His fame as a writer of prose romances grows brighter every year. His supreme achievement was to show that a book might be crammed with the most wildly exciting incidents, and yet reveal profound and acute analysis of character, and be written with consummate art. His tales have all the fertility of invention and breathless suspense of Scott and Cooper, while in literary style they immeasurably surpass the finest work of these two great masters.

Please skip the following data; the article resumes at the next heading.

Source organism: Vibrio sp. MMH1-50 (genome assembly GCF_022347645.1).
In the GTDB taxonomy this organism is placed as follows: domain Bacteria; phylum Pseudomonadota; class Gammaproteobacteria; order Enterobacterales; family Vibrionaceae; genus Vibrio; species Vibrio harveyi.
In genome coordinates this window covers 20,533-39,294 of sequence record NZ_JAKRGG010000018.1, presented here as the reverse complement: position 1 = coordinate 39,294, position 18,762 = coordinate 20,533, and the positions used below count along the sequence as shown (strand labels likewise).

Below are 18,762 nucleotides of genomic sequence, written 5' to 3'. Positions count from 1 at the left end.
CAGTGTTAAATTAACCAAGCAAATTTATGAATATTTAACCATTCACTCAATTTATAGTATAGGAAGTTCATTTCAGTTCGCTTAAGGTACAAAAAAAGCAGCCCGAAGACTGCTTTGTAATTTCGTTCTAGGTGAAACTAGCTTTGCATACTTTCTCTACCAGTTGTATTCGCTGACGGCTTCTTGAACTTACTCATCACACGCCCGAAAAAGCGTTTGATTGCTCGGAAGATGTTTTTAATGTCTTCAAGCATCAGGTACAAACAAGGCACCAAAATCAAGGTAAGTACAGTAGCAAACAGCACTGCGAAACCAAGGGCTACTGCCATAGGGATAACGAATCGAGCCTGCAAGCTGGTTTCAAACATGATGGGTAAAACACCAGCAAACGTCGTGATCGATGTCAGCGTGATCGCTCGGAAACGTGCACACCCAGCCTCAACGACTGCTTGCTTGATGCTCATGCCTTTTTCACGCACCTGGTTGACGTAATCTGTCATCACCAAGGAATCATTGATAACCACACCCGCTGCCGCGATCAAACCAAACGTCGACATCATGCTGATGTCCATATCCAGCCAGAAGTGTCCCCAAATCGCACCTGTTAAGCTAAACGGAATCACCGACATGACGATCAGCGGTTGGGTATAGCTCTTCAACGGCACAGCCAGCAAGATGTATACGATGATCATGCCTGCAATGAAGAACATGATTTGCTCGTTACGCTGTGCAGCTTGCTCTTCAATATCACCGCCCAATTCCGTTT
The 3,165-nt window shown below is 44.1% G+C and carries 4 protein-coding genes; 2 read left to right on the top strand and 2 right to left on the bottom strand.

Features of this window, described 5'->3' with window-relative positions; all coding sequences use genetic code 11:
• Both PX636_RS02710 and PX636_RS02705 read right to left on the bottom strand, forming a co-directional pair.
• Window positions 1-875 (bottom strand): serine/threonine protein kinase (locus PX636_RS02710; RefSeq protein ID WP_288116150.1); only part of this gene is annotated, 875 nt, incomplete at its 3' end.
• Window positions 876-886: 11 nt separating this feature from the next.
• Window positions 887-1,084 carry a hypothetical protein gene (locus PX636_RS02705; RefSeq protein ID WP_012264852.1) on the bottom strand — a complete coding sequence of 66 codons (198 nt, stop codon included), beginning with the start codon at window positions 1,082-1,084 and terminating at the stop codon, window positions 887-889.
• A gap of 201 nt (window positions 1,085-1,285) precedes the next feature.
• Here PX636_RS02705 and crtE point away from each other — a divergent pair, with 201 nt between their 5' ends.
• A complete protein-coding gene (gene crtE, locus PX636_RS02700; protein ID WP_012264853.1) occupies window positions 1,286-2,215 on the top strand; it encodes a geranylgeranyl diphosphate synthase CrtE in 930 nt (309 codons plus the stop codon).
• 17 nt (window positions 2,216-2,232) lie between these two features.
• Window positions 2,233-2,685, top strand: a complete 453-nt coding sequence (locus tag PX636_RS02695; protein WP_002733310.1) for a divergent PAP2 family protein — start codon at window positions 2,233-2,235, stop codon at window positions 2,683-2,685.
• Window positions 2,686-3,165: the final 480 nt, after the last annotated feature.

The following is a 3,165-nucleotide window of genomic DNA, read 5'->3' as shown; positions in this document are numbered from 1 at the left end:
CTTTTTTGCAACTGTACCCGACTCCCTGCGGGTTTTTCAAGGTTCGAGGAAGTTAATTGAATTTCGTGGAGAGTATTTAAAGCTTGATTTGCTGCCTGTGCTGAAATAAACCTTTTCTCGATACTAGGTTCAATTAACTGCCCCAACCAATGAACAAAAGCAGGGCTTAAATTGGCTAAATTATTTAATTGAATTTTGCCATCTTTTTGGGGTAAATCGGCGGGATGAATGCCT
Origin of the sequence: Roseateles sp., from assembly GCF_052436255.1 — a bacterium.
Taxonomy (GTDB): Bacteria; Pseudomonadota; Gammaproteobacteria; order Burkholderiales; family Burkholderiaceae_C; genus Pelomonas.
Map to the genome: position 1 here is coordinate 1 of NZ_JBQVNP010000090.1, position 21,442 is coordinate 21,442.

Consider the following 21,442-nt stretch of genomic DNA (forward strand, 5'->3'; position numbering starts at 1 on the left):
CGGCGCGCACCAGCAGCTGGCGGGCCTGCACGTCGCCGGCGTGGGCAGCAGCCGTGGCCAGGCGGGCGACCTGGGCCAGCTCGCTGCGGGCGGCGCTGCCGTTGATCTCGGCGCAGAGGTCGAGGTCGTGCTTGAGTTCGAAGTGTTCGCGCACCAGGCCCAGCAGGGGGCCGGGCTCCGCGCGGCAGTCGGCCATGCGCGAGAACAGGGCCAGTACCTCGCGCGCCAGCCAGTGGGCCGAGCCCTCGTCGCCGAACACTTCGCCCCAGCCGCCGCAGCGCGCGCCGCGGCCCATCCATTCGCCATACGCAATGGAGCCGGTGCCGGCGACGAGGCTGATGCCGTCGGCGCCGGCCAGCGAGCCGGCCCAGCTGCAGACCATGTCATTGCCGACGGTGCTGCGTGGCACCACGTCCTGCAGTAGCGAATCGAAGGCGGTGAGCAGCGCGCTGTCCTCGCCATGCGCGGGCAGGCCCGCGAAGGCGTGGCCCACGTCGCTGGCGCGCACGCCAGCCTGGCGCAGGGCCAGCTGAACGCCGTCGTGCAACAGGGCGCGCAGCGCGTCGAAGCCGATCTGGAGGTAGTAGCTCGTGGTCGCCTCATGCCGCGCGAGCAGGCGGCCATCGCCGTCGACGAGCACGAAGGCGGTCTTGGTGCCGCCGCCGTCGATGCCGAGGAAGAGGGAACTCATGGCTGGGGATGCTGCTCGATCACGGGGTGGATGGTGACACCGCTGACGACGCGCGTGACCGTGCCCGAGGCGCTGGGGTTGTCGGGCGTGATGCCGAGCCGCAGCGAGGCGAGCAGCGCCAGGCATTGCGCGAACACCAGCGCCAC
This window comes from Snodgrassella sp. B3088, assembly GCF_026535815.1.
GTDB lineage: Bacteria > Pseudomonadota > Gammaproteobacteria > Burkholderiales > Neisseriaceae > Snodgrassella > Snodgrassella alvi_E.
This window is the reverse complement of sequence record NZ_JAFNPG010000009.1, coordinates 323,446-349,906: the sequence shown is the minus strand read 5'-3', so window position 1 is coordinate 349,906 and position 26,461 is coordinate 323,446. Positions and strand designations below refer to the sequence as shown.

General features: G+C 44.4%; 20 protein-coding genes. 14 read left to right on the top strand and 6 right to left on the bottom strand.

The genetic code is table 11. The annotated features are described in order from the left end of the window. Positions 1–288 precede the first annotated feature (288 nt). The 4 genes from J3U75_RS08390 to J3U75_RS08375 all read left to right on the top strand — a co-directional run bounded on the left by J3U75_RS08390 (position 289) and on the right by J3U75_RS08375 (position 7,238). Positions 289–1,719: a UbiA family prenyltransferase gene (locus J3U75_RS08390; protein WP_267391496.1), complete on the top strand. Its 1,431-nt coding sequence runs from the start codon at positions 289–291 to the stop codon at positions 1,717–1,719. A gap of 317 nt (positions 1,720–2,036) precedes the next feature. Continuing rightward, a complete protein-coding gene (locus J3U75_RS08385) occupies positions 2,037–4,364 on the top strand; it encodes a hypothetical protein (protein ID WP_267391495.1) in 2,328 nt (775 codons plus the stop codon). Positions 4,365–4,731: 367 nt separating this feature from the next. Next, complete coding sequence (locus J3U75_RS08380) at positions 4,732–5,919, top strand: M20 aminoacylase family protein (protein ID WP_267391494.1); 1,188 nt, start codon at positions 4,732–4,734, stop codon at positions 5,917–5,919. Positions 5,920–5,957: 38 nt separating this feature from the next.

His best complete story, is, I think, Treasure Island. There is a peculiar brightness about this book which even the most notable of the later works failed to equal. Nor was it a trifling feat to make a blind man and a one-legged man so formidable that even the reader is afraid of them. Those who complain that this is merely a pirate story forget that in art the subject is of comparatively little importance, whereas the treatment is everything. To say, as some do, that there is no difference between Treasure Island and a cheap tale of blood and thunder, is equivalent to saying that there is no difference between the Sistine Madonna and a chromo Virgin.



IV

THE PERSONAL ESSAY